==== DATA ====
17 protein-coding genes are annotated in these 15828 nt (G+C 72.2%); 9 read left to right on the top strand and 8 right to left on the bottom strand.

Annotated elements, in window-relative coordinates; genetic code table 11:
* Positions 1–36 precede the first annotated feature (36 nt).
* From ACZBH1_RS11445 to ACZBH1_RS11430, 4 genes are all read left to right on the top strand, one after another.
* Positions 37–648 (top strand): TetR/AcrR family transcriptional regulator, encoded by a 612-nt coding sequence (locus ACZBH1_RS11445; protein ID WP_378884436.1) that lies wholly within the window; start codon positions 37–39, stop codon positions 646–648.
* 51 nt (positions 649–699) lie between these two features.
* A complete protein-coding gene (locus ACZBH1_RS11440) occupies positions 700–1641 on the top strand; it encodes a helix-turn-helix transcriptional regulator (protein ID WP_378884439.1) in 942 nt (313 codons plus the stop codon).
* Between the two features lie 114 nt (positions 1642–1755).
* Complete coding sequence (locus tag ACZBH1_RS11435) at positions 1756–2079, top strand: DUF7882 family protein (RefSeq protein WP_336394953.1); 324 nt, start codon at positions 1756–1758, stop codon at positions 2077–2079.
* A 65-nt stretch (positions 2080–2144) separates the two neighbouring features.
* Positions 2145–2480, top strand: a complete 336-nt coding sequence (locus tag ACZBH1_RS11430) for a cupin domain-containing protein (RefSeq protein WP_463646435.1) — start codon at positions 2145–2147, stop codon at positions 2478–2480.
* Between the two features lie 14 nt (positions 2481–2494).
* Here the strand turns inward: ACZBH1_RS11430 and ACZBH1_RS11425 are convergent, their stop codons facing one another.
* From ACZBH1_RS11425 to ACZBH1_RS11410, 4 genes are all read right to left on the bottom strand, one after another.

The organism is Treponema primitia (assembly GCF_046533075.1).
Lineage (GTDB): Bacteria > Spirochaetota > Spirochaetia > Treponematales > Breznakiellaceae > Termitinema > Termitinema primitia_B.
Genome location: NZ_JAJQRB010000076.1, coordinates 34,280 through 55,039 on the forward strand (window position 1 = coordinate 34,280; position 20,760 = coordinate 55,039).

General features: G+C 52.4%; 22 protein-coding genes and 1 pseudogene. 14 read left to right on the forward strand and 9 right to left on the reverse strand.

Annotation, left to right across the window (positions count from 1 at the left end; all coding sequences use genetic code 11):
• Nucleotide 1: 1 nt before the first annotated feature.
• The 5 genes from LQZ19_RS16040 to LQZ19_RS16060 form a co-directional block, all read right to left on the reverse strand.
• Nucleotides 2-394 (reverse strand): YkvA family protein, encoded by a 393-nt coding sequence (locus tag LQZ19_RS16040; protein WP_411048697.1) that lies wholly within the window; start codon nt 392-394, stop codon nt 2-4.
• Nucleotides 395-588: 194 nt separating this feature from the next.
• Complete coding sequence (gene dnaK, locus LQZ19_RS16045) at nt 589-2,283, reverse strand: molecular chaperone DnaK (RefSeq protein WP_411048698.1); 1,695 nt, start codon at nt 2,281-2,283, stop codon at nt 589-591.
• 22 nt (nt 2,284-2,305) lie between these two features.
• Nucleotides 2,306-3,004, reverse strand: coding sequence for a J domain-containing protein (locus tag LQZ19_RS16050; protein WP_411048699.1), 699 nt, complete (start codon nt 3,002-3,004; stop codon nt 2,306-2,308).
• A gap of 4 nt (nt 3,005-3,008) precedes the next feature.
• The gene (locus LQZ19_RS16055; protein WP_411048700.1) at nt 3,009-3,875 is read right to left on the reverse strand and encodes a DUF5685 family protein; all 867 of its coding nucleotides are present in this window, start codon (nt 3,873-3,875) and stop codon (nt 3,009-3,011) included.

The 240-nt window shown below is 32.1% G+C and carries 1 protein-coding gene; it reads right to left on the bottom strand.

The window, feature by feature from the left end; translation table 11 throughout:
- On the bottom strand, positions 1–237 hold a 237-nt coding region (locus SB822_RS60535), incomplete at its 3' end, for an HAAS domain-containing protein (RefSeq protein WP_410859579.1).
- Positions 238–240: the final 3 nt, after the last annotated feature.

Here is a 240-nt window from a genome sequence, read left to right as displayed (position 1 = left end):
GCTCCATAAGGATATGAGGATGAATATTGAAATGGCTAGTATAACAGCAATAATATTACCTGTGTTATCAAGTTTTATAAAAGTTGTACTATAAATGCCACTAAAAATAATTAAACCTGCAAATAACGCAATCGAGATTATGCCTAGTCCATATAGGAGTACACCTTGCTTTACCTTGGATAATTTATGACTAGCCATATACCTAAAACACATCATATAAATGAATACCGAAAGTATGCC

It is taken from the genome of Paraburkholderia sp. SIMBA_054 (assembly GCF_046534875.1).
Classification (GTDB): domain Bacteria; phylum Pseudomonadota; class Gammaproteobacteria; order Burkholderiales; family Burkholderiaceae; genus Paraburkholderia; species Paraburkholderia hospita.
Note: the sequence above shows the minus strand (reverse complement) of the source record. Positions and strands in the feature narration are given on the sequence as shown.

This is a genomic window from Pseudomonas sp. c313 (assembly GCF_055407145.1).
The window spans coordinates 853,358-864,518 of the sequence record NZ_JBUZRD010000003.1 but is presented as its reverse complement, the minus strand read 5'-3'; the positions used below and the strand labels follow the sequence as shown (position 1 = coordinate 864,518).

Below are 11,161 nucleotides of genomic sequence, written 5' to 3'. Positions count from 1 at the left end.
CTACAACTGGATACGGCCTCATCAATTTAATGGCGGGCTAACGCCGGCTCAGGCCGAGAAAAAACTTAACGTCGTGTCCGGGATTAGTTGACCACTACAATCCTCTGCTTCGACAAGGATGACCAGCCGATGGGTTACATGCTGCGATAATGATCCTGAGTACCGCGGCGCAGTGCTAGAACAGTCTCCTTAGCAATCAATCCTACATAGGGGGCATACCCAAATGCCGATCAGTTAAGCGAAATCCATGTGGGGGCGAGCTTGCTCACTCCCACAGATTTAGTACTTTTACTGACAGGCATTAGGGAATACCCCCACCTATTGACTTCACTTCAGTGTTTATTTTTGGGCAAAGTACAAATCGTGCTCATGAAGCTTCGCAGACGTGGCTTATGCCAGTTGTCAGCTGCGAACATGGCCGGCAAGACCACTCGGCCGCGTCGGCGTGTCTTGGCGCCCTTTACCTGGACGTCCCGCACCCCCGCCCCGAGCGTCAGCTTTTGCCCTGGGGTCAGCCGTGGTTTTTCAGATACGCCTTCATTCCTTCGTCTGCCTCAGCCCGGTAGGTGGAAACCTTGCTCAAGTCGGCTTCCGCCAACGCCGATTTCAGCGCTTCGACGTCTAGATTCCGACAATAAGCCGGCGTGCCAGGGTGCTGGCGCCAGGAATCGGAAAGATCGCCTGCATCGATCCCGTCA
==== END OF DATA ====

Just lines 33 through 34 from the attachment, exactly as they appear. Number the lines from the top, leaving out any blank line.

Here is a 240-nt window from a genome sequence, read left to right as displayed (position 1 = left end):
GCTCCATAAGGATATGAGGATGAATATTGAAATGGCTAGTATAACAGCAATAATATTACCTGTGTTATCAAGTTTTATAAAAGTTGTACTATAAATGCCACTAAAAATAATTAAACCTGCAAATAACGCAATCGAGATTATGCCTAGTCCATATAGGAGTACACCTTGCTTTACCTTGGATAATTTATGACTAGCCATATACCTAAAACACATCATATAAATGAATACCGAAAGTATGCC